What I learned at Quilt Canada

For some reason, I wasn’t going to go at all, perhaps I thought it would be too traditional? But that was not true, there were a wide variety of quilts on display and many which defied being put into a box. I debated taking a workshop, but with only the Saturday available to me, I decided I wanted to see the show (and spent the workshop money on fabric instead, please tell me that was a good idea).

I took a lot of pictures of quilts which appealed to me, and there was everything from a traditional farmer’s wife to an art quilt of a black bear which was impressive. I don’t think I will ever make a quilt like that; I like the piecing and patterns in traditional and modern patchwork too much. I concentrated on the quilting; for some, I thought the quilting was too much, that it distracted from the piecing, in others, the quilting was what made the design whole and complete. So here are a few, I made sure to take a picture of the label, and I will add links to the maker’s website if applicable.

Out Standing in Her Barn

Wendy Anderson (from somewhere near Woodstock, Ontario) made this quilt; I liked how the alternate half square triangles framed the pieced blocks and gave the eye a place to rest, and the quilting accentuates each block without overpowering them.

Spring Bouquet is again a very traditional pattern by Debra McCracken, this time applique, but I love the detail in the quilting. From farther back all you see in the applique pattern, but the flowers, feathers, and other motifs add a delightful interest close up.

Spring Bouquet at Quilt Canada 2016

Although I love the quilting in Star Light, Star Bright, I thought it overwhelmed the rather delicate pieced blocks and vintage fabrics.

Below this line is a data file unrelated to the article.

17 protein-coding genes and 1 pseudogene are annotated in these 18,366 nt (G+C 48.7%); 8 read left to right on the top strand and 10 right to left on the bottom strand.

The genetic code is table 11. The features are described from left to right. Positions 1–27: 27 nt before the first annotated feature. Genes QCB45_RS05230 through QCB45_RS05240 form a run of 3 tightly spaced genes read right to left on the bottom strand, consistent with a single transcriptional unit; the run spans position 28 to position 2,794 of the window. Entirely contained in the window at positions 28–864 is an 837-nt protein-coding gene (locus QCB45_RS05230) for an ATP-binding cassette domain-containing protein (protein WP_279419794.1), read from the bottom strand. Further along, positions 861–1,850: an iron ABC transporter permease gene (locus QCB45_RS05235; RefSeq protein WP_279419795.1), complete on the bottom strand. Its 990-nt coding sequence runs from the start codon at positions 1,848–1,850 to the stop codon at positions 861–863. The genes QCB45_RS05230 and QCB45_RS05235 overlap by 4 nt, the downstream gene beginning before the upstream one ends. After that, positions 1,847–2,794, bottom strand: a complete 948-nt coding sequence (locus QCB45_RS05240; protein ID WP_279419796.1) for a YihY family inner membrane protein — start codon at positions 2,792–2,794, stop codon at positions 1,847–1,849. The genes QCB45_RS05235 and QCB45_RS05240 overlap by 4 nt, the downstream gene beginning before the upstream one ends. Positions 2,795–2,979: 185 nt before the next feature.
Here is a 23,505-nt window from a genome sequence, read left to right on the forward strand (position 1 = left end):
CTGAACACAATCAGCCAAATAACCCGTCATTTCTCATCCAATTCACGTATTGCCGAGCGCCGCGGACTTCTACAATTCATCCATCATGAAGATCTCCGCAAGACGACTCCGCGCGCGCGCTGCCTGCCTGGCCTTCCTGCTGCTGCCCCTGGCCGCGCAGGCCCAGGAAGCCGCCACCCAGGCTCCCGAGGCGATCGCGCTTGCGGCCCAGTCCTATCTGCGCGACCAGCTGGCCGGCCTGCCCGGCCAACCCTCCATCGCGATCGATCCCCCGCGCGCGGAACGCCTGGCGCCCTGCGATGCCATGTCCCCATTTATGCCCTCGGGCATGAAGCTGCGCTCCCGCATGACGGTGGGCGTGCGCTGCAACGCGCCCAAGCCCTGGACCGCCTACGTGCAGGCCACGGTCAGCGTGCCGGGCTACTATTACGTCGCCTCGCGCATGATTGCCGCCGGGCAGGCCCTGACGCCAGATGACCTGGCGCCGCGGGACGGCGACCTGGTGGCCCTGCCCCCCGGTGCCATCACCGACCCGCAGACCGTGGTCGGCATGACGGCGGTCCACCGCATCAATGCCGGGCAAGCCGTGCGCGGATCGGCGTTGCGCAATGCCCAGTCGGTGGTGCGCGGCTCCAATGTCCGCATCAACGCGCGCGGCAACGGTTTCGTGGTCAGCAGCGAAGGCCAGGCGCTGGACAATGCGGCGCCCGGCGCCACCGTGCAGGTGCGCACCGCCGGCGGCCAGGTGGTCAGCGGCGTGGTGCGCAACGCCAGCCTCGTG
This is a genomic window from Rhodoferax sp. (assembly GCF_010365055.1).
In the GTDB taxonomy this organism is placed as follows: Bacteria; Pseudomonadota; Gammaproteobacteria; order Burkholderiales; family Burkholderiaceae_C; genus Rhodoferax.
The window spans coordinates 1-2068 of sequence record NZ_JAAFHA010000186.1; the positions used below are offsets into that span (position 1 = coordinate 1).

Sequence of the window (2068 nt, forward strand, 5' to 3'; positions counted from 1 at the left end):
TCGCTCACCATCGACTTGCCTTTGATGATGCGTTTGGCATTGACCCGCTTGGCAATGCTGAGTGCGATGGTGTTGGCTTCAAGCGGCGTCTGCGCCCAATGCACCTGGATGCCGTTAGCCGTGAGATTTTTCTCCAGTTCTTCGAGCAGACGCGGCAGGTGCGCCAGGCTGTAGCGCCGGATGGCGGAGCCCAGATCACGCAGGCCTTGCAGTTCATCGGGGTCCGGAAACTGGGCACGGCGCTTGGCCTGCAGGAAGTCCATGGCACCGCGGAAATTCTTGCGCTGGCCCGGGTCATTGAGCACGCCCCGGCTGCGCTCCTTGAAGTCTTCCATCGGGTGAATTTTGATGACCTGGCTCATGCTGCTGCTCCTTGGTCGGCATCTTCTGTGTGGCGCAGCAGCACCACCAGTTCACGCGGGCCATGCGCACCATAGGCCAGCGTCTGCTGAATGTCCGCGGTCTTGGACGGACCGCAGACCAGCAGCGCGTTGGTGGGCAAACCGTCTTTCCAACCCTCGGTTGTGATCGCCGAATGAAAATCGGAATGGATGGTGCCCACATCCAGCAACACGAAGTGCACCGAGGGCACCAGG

Star Light, Star Bright, Quilt Canada 2016

So let’s get to the point of this post, shall we? What I learned is that the quilting needs to be considered right from the initial design, that it is an essential element of the final product. I also learned that I love free motion quilting (wait, I knew that already). I don’t love quilts which have perfectly matched fabrics and look like they belong in a catalogue; the accidental imperfections of fabrics which don’t quite match make the quilt seem more personally creative. In music, we talk about creating tension, sometimes by dissonance, which is then resolved in the final chord, thus creating the total experience. And in quilting, as individual a craft that it is, much the same I need to create a masterpiece where the whole is greater than the sum of its parts.

I will be linking to Sew Cute Tuesday with Blossom Heart Quilt.s



  1. This is really interesting! Love your analysis. I *very* quickly went through them with my kids and didn’t get a long time to concentrate properly. Looking back I’d love to have spent more time, and gotten some photos! Next year šŸ˜Š Oh, and yes, from my view – totally ok to spend the workshop $$ on fabric!!!

  2. I had music on my mind just before reading your post, and thought of an analogy. An instrumental soloist needs an accompanist, usually piano. The piano part can be quite complex, but it always supports the solo, never overshadows it.

    I don’t actually plan my quilting at the design stage, but I definitely design. I’d say my process is more like when doing a round robin: echo some but add something too.

  3. Thanks for your insightful comments. I had not given the combination that much thought before. Your analogy to music is right on. It all has to flow together, taking each part into consideration. Hope you found some good fabrics!

    1. Definitely enough fabric to keep me busy for another year or so šŸ™‚ I wish I had taken a few more pics of the quilts that I didn’t “like”. Because my tastes and abilities may change, and I might want to make more of an art quilt one day.

%d bloggers like this: